From the Publisher:
There is war in Marbury. It is a desolate and murderous place where Jack is responsible for the survival of two younger boys. Conner is there, too. But he’s trying to kill them.
Meanwhile, Jack is falling in love with an English girl, and afraid he’s losing his mind.
Conner tells Jack it’s going to be okay.
But it’s not.
Marbury Lens was created, in part, due to an experience you had as a young man. How much of Jack's story is really your story?
I can't help but write my own experiences into all my novels. I really don't think I could just make stuff up. Well, I could, but it wouldn't feel real to me. And I guess that's the big switch for me: I'll put down a novel if it doesn't feel real within the first 50 pages or so. And I don't mean "real" like it can't be historical or speculative or anything else. If that makes any sense. Have I successfully skirted that first question?
There is a wide variety of male relationships in Marbury Lens. Are any of these based on real relations?
Oh, I definitely had friends like Conner when I was a teenager. Over-the-top, unabashed kinds of kids that made you feel simultaneously protected and about to leap off a cliff. And the concept of brotherhood (like Ben and Griffin, for example) is something I explore recurring times in my books. I only have brothers in my family. The relationship between Ben and Griffin is much different than the brothers' relationship in In the Path of Falling Objects and Stick (which will be coming out next year). Both of those books have elements that were present in the way my brothers and I lived and got along with each other.
Jack and his best friend Conner go through some pretty harrowing times. Did you know their fate from the very beginning?
The short answer is yes. I write my books in my head, just thinking them out, for many months before I start putting the words down. I always know the big picture -- where the story will take my characters -- before I begin writing it. Sometimes, I like to fool myself into thinking there could be another resolution, but they always come back to where I'd imagined ahead of time.
Marbury Lens has explicitly violent scenes. How do you feel about those readers who think this story belongs in the hands of adults and not young adults?
The novel DOES belong in the hands of adults. But, there is no sub-group that should ever be excluded from reading it or any other novel, if that's what you're suggesting. It's hard for me to put a definite age rating on this novel. I'd say it's for 16 and above. But I've gotten a lot of mail from readers as young as 13 who've really loved the book, and who received the book from an adult who passed it along after reading it.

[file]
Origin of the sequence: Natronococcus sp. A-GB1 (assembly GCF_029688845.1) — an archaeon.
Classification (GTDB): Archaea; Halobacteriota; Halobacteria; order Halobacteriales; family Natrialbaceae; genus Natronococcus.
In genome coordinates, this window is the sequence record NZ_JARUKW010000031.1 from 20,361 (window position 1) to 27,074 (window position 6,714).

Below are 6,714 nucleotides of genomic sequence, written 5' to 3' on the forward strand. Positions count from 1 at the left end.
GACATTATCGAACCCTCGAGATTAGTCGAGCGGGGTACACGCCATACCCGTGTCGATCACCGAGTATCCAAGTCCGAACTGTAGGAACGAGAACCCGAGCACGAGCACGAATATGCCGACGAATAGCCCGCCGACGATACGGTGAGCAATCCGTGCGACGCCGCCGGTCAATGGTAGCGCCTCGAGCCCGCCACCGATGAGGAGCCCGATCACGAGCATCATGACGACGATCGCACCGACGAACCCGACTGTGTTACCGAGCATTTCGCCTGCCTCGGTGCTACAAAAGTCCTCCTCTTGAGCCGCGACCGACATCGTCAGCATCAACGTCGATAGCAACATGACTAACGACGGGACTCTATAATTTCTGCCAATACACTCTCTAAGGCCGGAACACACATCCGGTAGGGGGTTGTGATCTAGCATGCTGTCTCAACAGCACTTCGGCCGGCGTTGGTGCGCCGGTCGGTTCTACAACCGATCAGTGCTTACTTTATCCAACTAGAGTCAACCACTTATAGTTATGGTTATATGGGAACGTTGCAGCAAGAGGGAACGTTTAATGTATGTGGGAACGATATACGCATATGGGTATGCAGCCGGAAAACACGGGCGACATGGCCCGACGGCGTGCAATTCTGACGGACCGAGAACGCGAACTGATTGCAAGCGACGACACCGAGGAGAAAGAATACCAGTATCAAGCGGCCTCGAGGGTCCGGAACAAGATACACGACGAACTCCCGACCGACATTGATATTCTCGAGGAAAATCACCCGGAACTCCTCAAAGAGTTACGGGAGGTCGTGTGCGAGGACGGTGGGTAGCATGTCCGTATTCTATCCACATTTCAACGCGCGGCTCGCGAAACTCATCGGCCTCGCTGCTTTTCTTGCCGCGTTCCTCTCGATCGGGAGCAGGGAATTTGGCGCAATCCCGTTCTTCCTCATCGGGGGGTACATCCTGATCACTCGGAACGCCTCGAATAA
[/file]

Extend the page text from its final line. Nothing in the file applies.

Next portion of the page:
The cover art for ARC of Marbury Lens is amazing. How much influence did you have on the cover and is this also the hardcover art?
As you can see, the cover art for the hardcover is even more photographic, less high-contrast (it looks even better). Yes, the art is amazing, and the artist responsible -- Rich Deas, the creative director at Feiwel and Friends -- is an incredible talent. That said, I like to think that the influence I had on the cover was that I wrote a book that stuck inside and energized Rich's mind enough that he came up with this concept and couldn't help himself. And, actually, unlike other covers in the past, I never saw any concepts or drafts of the MARBURY cover along the way. One day, the cover simply appeared in my in-box. I think Rich worked on it in secret or something. But, like everyone who ever sees this cover, I was totally blown away by it. In fact, it's the only cover art that I actually had enlarged and framed. It's hanging in my living room, creepily enough.
Where did the idea of the toy wooden horse come from?
Without throwing in a spoiler here -- I couldn't stop it. One day, I started writing this novel -- an entirely separate novel about Seth (an important character in The Marbury Lens). I liked Seth and his story so much -- and I have this obsession with the time period and locale of his story -- it just felt natural to take his story and wrap it up inside of Jack's, which is also a recurring image in The Marbury Lens, the concept of things hidden inside of other things. So, the wooden horse (another brilliant artistic touch from Rich Deas) on the book's title page and on the inside jacket, is a kind of hidden message about something that happens near the end of the book.